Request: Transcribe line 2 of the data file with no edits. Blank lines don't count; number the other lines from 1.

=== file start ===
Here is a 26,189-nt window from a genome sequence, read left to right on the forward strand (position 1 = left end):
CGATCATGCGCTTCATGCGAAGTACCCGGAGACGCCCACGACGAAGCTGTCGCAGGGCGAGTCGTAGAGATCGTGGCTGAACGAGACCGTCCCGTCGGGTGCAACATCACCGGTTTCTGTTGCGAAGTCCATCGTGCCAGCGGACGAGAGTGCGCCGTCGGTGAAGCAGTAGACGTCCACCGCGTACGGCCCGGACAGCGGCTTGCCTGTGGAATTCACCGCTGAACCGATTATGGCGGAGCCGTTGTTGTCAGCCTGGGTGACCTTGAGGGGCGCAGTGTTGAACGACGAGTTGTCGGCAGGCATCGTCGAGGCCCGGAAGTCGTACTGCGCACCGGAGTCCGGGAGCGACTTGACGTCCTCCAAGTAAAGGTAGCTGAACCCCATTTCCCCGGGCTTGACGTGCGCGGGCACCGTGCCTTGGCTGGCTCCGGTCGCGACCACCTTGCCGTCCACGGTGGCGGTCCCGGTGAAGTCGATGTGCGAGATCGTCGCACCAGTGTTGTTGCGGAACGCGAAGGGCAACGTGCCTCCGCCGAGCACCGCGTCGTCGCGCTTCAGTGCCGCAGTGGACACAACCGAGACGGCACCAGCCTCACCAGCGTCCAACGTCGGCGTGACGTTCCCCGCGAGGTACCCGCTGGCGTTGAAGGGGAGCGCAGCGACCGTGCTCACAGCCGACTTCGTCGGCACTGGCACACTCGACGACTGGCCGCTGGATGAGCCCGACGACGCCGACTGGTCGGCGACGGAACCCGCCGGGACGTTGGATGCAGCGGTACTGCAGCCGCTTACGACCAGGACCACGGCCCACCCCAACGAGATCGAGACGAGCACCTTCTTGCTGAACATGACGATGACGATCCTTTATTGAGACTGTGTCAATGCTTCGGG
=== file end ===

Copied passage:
CGATCATGCGCTTCATGCGAAGTACCCGGAGACGCCCACGACGAAGCTGTCGCAGGGCGAGTCGTAGAGATCGTGGCTGAACGAGACCGTCCCGTCGGGTGCAACATCACCGGTTTCTGTTGCGAAGTCCATCGTGCCAGCGGACGAGAGTGCGCCGTCGGTGAAGCAGTAGACGTCCACCGCGTACGGCCCGGACAGCGGCTTGCCTGTGGAATTCACCGCTGAACCGATTATGGCGGAGCCGTTGTTGTCAGCCTGGGTGACCTTGAGGGGCGCAGTGTTGAACGACGAGTTGTCGGCAGGCATCGTCGAGGCCCGGAAGTCGTACTGCGCACCGGAGTCCGGGAGCGACTTGACGTCCTCCAAGTAAAGGTAGCTGAACCCCATTTCCCCGGGCTTGACGTGCGCGGGCACCGTGCCTTGGCTGGCTCCGGTCGCGACCACCTTGCCGTCCACGGTGGCGGTCCCGGTGAAGTCGATGTGCGAGATCGTCGCACCAGTGTTGTTGCGGAACGCGAAGGGCAACGTGCCTCCGCCGAGCACCGCGTCGTCGCGCTTCAGTGCCGCAGTGGACACAACCGAGACGGCACCAGCCTCACCAGCGTCCAACGTCGGCGTGACGTTCCCCGCGAGGTACCCGCTGGCGTTGAAGGGGAGCGCAGCGACCGTGCTCACAGCCGACTTCGTCGGCACTGGCACACTCGACGACTGGCCGCTGGATGAGCCCGACGACGCCGACTGGTCGGCGACGGAACCCGCCGGGACGTTGGATGCAGCGGTACTGCAGCCGCTTACGACCAGGACCACGGCCCACCCCAACGAGATCGAGACGAGCACCTTCTTGCTGAACATGACGATGACGATCCTTTATTGAGACTGTGTCAATGCTTCGGG